Redmi Note 3 review: Too much “meh” for Mi

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So far we’ve been rather impressed with Xiaomi’s line-up of products.

The Chinese firm’s smartphones and cheerful Mi Band Pulse have given us hope that you can get great tech without paying a fortune.

When we heard news of an update to the Redmi Note 2 in the form of the Redmi Note 3 we were noticeably excited. The Note 2 was a great phone that exemplified why you don’t need to spend more than R3 000 for a great smartphone experience.

The Redmi Note 3 boasts upgraded internals which means that the price gets an upgrade as well. Sadly the bigger processor, camera and RAM don’t do much in the way of improving the experience of using a Redmi.

Redmi Note 3 review: Frustration abounds

The most noticeable addition to the Note 3 is a fingerprint scanner. Located at the back of the handset it functions in the same way that Huawei and LG’s does in that you simply need to place your finger in the right spot and the sensor will scan your digit.

The problem, we found, was that the scanner wasn’t as responsive as on other handsets and often failed to detect our digit correctly. Compared to phones from the last couple of years, it was a bit disappointing.

The micro USB charging port supports Fast Charging.

Despite the frustrations we endured and even after inducting our fingerprint again it gave us problems.

The handset itself also operates at a snail’s pace. There is noticeable lag when opening applications and if you open multiple apps at once you will see that RAM figure in the task manager slowly whittle down to below “719MB of 2GB available” rather quickly.

Redmi Note 3 review: A downgrade to the upgrade?

The Note 3 is powered by a six-core Qualcom 650 system on a chip, which despite first appearances is a significant upgrade to the eight core CPU in the Note 2.

The Note 2 housed a 1.92GHz octa-core processor, namely the Mediatek MT6795 Helio X10, which sports eight ARM Coretx-A53 cores and a PowerVR graphics unit. The Note 3’s chip also has four Cortex-A53s clocked at 1.4GHz for background tasks, and a pair of newer Cortext-A72s running at 1.8GHz for performance.

While going from four to two cores may seem retrograde, it gives the Note 3 a surprisingly hefty performance lift that puts it with some of the best phones on the market in some tests. Here’s a sample of our benchmark scores.


That said, real world performance doesn’t feel that much different to the Note 2, something we suspect is down to the fact the 16GB model tested has just 2GB RAM – many phones have moved to 4GB, but they do cost considerably more.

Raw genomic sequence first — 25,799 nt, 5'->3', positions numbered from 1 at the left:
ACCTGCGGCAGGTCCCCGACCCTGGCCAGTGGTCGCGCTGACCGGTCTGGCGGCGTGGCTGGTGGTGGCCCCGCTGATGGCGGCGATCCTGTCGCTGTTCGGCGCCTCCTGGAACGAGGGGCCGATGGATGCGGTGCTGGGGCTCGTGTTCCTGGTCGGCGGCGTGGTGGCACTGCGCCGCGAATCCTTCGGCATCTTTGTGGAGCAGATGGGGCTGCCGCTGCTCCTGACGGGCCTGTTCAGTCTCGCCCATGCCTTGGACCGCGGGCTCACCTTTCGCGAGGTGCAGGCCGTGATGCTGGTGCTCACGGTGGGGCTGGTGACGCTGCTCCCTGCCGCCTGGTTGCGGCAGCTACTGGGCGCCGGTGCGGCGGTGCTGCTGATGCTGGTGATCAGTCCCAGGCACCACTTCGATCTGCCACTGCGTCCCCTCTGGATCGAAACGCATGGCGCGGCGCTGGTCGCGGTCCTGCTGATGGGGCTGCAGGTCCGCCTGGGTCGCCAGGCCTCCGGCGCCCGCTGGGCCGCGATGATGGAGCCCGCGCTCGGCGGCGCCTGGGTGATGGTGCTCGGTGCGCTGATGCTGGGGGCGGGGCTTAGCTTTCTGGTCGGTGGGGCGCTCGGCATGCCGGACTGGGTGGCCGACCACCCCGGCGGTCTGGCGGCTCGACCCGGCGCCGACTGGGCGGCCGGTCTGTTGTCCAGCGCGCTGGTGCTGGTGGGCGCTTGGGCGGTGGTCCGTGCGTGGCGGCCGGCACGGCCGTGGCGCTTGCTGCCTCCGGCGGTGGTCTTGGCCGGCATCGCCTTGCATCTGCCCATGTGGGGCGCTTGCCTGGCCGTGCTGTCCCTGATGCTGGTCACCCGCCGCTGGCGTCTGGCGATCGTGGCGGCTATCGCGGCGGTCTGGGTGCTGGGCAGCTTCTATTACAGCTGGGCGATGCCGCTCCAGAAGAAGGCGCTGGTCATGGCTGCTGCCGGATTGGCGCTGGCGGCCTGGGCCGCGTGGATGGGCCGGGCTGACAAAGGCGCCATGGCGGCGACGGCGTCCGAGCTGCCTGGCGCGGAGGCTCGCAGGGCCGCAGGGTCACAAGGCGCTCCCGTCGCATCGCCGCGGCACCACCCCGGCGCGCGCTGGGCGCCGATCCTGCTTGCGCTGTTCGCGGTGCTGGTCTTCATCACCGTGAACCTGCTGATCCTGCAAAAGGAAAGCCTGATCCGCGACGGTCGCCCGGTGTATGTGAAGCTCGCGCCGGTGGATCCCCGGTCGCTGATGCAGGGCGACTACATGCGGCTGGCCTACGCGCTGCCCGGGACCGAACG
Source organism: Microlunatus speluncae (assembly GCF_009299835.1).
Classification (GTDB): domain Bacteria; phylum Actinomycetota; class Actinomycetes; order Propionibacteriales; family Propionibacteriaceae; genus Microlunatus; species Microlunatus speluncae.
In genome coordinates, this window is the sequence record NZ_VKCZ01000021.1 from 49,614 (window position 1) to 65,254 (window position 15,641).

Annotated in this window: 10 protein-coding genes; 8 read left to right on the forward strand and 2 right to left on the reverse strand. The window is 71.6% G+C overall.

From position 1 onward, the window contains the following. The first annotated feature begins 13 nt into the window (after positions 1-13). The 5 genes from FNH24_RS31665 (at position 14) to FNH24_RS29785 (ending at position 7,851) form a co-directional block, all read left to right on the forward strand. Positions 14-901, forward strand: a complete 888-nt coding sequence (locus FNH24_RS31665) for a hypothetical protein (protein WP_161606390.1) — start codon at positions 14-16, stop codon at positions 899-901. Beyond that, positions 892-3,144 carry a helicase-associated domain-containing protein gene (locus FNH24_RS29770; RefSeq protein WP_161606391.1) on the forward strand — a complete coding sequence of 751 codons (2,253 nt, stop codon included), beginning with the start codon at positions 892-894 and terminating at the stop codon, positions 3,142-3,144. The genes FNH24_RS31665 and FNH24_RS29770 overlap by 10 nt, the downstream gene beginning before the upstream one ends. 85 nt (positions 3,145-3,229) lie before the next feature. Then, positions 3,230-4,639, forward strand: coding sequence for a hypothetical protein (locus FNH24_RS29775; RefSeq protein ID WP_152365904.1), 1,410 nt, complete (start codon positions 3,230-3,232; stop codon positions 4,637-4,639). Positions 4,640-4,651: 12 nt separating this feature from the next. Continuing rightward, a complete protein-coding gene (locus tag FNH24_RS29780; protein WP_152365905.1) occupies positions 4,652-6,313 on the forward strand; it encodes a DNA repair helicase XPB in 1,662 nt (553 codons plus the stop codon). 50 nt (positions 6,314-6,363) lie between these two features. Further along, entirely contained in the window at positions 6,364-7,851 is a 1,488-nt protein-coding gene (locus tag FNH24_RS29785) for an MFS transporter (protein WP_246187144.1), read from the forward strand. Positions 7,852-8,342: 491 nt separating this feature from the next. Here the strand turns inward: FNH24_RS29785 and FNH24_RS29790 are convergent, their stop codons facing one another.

If the 16GB storage feels less than ample you can add an SD Card for extra space. The only problem is that you lose the second SIM slot if you do – something that is a much desirable feature on this phone.

Redmi Note 3 review: Red(mi) snapper

The camera sensor at the rear of the handset has been bumped up from a 13MP in the Note 2 to a 16MP in the Note 3.

The rear camera and the fingerprint scanner which attracts all the dirt in the universe.
The rear camera and the fingerprint scanner which attracts all the dirt in the universe.

You’ll find the usual list of features including HDR, Panaorama and Beautify. The camera is good but its still not quite enough to make the Note 3 feel special.

At the front is a 5MP sensor with a wide F2.0 aperture for better selfies in the dark.

Redmi Note 3 review: Cover charge

The 4 000mAh Li-Po battery will give about two days of use if the phone is used for the occasional call, text and social media update. In practice, we found this equated to one full day of heavy use for web and mail, and around 6-8 hours of continuous movie watching and game playing. Which is, on the whole, satisfactory.

The Note 3 does have fast charging which can bring your battery up to full charge in just under three hours from empty.

Redmi Note 3 review: Conclusion

What made the Note 2 so great was not just one stand out feature but the sum of its parts. That synergistic approach to smartphones is what has impressed us about Xiaomi time, and time and time again.

The Note 3 attempts to one up the Note 2 but perhaps our expectations were too high. Having been spoiled by the Note 2, the Note 3 feels more like an incremental upgrade that disappoints with some things (like fingerprint detection) and merely does well in others. Maybe a higher resolution screen (it’s still 1920×1080) and more RAM would have done it – we just don’t know.

The thing about the Redmi Note 2 was that all in, you could buy one for less than R3 000. The Note 3 is listed as R3 799. While that is still good value, for us if you are looking for a cheap, functional smartphone we still recommend the Note 2.

Brendyn Lotz

Brendyn Lotz

Brendyn Lotz writes news, reviews, and opinion pieces for Hypertext. His interests include SMEs, innovation on the African continent, cybersecurity, blockchain, games, geek culture and YouTube.